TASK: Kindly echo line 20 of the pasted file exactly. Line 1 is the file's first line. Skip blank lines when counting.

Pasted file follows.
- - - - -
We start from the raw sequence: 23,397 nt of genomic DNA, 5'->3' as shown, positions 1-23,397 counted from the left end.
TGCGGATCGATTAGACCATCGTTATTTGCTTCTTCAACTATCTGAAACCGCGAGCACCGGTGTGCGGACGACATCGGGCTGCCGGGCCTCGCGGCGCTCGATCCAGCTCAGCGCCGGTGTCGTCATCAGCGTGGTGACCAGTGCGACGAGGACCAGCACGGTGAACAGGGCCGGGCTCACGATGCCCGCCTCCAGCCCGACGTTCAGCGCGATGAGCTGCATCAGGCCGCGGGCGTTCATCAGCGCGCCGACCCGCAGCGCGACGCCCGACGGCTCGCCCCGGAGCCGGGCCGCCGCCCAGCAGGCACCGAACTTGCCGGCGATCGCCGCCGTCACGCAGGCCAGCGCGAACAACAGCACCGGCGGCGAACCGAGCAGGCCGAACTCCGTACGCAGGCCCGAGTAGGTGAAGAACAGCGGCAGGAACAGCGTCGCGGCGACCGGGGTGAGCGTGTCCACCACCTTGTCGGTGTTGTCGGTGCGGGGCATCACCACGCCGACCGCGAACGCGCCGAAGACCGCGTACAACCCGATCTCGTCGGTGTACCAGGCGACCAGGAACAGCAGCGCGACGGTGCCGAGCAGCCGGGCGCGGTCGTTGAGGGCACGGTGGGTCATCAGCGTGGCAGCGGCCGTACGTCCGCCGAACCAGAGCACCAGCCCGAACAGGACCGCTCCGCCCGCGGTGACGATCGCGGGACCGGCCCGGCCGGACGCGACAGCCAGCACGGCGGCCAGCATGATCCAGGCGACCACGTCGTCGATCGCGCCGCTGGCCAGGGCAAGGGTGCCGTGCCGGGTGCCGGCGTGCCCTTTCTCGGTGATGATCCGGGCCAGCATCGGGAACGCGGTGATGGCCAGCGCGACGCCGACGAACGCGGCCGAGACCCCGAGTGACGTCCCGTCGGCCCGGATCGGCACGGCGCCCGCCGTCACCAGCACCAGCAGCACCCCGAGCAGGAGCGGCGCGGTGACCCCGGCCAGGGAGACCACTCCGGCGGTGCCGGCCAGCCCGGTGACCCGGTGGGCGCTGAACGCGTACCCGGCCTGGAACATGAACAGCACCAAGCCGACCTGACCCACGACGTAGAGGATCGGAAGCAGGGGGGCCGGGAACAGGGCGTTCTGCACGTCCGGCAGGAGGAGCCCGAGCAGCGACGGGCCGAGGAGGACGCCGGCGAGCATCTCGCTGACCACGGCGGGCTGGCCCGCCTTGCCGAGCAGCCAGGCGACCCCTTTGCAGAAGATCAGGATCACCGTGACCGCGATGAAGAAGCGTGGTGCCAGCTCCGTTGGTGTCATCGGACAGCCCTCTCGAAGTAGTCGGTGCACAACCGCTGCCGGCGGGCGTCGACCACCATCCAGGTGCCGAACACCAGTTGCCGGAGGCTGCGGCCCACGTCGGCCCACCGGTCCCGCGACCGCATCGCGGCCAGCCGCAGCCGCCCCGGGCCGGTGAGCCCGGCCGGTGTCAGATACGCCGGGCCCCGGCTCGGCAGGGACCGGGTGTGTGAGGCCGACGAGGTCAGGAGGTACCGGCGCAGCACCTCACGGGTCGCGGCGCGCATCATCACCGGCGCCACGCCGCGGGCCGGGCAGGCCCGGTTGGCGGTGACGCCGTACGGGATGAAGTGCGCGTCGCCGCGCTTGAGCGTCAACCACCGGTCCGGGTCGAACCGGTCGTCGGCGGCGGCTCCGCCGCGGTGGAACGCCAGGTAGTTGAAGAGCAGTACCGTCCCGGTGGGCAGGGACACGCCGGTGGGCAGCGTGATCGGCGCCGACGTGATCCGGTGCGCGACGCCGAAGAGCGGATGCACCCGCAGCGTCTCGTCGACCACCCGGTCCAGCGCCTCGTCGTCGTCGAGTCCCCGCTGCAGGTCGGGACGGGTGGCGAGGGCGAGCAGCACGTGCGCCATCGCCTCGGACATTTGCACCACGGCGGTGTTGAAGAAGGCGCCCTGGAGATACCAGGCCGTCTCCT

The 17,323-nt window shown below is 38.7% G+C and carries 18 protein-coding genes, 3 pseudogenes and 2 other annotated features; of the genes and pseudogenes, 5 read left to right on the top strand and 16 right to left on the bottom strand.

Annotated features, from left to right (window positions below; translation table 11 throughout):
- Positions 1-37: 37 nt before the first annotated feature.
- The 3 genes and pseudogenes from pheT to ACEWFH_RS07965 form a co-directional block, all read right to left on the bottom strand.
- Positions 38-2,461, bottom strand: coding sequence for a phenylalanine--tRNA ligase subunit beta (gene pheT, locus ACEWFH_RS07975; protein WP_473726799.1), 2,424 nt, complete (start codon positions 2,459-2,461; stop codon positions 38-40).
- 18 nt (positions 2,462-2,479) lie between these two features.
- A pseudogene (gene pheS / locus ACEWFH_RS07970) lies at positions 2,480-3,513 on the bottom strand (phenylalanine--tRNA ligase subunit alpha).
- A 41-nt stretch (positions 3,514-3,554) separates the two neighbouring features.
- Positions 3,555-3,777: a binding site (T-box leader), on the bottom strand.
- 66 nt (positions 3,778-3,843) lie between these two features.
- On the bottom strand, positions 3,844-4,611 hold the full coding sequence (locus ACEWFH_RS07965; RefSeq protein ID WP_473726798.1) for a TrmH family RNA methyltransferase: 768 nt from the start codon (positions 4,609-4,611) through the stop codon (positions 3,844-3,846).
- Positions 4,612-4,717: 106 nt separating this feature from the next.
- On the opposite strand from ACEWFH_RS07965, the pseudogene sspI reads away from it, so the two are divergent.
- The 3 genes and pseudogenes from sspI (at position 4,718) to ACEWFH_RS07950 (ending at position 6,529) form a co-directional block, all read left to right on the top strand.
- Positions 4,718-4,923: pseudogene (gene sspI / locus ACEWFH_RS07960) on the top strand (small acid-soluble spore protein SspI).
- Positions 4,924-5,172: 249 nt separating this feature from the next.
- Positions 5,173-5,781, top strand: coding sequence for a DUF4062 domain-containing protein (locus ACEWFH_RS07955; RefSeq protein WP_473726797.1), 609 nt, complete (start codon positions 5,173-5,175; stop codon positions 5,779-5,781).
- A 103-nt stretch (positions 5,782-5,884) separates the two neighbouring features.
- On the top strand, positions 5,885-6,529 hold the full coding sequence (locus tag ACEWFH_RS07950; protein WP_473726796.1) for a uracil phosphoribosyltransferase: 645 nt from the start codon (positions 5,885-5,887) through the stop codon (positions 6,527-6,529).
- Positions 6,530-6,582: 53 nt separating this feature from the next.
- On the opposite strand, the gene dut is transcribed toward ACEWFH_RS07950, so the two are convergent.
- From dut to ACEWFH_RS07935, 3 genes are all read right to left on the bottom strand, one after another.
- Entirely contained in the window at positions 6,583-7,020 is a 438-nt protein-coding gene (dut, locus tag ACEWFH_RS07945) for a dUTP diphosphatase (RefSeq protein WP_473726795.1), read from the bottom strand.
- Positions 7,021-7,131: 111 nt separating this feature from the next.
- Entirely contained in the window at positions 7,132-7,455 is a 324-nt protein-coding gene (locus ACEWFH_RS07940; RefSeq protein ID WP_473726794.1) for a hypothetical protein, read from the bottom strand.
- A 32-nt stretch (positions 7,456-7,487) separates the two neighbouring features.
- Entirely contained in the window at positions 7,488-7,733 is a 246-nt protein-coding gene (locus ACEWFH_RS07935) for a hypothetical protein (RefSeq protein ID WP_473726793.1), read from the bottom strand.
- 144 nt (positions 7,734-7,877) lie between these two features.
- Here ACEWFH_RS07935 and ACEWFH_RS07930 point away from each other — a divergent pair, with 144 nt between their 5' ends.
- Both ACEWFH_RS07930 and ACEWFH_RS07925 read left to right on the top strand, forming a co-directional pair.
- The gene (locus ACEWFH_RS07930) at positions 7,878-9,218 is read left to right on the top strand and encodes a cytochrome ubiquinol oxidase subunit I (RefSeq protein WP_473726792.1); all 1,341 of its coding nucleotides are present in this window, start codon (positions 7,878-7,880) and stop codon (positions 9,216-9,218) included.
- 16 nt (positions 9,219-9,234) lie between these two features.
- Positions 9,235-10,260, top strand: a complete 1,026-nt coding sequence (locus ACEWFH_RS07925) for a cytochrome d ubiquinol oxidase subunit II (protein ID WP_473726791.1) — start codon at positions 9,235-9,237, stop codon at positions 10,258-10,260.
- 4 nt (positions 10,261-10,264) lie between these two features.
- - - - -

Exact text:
- A 103-nt stretch (positions 5,782-5,884) separates the two neighbouring features.